All about Statue of Unity (Sardar Patel’s Statue)

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HIGHLIGHTS

  • Statue of Unity will be able to withstand wind velocity up to 60 m/s, vibration and earthquakes
  • It was built within three-and-a-half years by an army of over 3,000 workers
  • The statue was built by Padma Bhushan recipient sculptor Ram V Sutar

Prime Minister Narendra Modi will inaugurate the Statue of Unity in Surat, Gujarat around 11:30 am on October 31, 2018.

The Statue of Unity is built in dedication to Iron Man Sardar Vallabhbhai Patel, who served as the first home minister of independent India. Sardar Patel is credited with uniting all 562 princely states in pre-independent India to build the Republic of India — hence the name of the statue. The date for the inauguration of the statue (October 31, 2018) also marks the 143rd birth anniversary of Sardar Patel.

Located on the Sadhu Bet island, near Rajpipla on the Narmada river, the Statue of Unity is located between the Satpura and the Vindhya mountain ranges. A 3.5 km highway will be used to connect the statue to Gujarat’s Kevadia town.

10 interesting facts that distinguish the Statue of Unity from other statues in the world:

1. The Statue of Unity is the tallest statue in the world. At 182 metres, it is 23 metres taller than China’s Spring Temple Buddha statue and almost double the height of the Statue of Liberty (93 metres tall) in US.

2. The statue will be able to withstand wind velocity up to 60 m/s, vibration and earthquakes.

3. It was built within three-and-a-half years by an army of over 3,000 workers, including 300 engineers from infrastructure major Larsen & Toubro (L&T).

4. As Gujarat chief minister, Modi had announced the project in 2010 ahead of civic elections in Ahmedabad. The project, which cost Rs 3,050 crore, was fully funded by the Gujarat government.

5. The Sardar Vallabhbhai Patel Rashtriya Ekta Trust (SVPRET), a special purpose vehicle set up by Modi in 2011, arranged some 129 tonnes of iron implements from nearly 100 million farmers in 169,000 villages across all states to construct the base of the statue in the ‘Loha’ campaign.

6. The Statue of Unity was built by Padma Bhushan recipient sculptor Ram V Sutar and intricate bronze cladding work was done by a Chinese foundry, the Jiangxi Toqine Company (JTQ).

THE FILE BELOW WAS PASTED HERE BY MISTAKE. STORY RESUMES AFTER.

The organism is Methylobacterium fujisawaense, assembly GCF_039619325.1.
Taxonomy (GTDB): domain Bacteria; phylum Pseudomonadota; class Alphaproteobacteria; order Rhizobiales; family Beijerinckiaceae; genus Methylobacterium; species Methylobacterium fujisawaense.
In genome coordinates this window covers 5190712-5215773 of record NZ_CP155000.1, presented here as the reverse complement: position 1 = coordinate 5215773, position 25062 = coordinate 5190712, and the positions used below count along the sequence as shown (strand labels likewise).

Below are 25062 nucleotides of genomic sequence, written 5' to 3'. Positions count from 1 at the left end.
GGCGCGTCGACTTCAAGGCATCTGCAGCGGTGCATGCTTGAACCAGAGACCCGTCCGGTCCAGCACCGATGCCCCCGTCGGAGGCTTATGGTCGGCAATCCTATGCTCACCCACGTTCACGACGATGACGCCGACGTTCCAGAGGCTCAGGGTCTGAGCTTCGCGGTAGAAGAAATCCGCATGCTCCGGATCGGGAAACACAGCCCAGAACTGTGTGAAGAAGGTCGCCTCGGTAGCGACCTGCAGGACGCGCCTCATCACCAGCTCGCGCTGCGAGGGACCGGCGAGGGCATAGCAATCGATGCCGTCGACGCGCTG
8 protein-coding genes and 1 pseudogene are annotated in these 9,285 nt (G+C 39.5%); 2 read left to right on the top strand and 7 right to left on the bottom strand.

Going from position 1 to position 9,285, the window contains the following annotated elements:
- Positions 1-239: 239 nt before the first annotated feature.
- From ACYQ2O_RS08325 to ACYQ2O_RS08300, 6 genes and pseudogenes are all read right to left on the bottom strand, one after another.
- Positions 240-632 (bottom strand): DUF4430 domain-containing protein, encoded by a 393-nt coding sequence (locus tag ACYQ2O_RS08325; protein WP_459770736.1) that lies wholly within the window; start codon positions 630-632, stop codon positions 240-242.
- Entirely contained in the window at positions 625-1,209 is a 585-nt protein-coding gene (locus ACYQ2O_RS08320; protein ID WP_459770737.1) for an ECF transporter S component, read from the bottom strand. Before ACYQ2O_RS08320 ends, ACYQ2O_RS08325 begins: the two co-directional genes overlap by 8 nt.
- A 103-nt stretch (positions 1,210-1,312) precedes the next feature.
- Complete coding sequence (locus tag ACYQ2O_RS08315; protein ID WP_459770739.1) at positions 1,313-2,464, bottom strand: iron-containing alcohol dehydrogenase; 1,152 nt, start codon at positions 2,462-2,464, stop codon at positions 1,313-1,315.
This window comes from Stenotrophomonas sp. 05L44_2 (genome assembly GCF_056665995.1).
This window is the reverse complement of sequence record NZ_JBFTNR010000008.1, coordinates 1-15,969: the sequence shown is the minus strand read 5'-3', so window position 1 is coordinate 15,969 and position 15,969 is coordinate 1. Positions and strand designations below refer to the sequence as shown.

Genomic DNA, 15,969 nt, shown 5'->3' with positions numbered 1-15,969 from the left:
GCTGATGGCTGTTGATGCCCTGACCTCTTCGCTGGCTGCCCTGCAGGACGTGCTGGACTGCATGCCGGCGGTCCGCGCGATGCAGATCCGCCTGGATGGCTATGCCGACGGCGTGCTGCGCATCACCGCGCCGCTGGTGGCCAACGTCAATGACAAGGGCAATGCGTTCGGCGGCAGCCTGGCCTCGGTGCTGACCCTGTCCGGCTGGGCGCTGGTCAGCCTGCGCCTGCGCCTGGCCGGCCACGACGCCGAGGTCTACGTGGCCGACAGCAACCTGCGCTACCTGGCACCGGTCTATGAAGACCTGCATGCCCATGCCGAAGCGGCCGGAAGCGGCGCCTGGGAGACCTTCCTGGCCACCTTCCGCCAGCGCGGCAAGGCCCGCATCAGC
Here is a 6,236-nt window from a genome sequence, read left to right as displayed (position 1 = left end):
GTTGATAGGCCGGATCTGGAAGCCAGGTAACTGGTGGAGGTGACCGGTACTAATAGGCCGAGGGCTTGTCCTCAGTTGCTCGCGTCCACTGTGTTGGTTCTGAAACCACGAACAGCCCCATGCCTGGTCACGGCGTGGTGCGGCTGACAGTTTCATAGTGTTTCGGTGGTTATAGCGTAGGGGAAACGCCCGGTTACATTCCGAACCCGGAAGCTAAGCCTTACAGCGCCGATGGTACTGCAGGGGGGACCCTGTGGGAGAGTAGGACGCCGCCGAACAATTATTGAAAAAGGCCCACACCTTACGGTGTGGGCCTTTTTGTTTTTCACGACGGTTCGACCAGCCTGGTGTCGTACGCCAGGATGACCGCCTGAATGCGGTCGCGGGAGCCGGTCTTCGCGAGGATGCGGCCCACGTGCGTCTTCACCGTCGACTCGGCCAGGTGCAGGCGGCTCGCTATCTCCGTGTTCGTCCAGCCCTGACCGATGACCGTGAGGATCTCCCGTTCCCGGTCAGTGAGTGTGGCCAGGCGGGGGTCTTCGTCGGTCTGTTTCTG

7. The viewing gallery for the statue, at 153 metres, can accommodate 200 people at a time and offer an expansive view of the Sardar Sarovar Dam.

8. The Statue of Unity will comprise two semi-joined, composite concrete cylindrical cores, surrounded by a structural steel space frame to support the exterior cladding. 5700 Mton of structural steel and reinforcement bars of 18500Mton were used to build the statue.

9. The statue is a three-layered structure. The innermost layer is made of reinforced cement concrete (RCC), comprising two towers 127 metres high that rise till the statue’s chest. The second layer is a steel structure and the third an 8 mm bronze cladding on the surface.

10. The RCC towers, which at the bottom form Patel’s dhoti-clad legs, have two lifts each. Each lift can carry 26 people to the top in just above half a minute.

While some foreign media are reporting the Statue of Unity as a mark of India’s growing prosperity, the project has faced stiff opposition from tribals.

They said that their lands were taken away for the Sardar Sarovar Narmada Project, near which is the statue site, as well as for the statue and all other tourism activities which have been planned. Gujarat tribal organisations said that as many as 75,000 tribals, adversely affected by the Statue of Unity, will observe a bandh today. The bandh will not only be limited to schools, offices or commercial establishments, but households will also be silent (no cooking).

However, officials claim that nearly 15,000 direct jobs will be generated for the tribal people every year from the project.

The Modi government has also drawn flak for spending a staggering amount on the project, while the farmers in the country continue to perish and tribals protest. Many have called the project mere political symbolism that does not add much to the historically rich culture of India.

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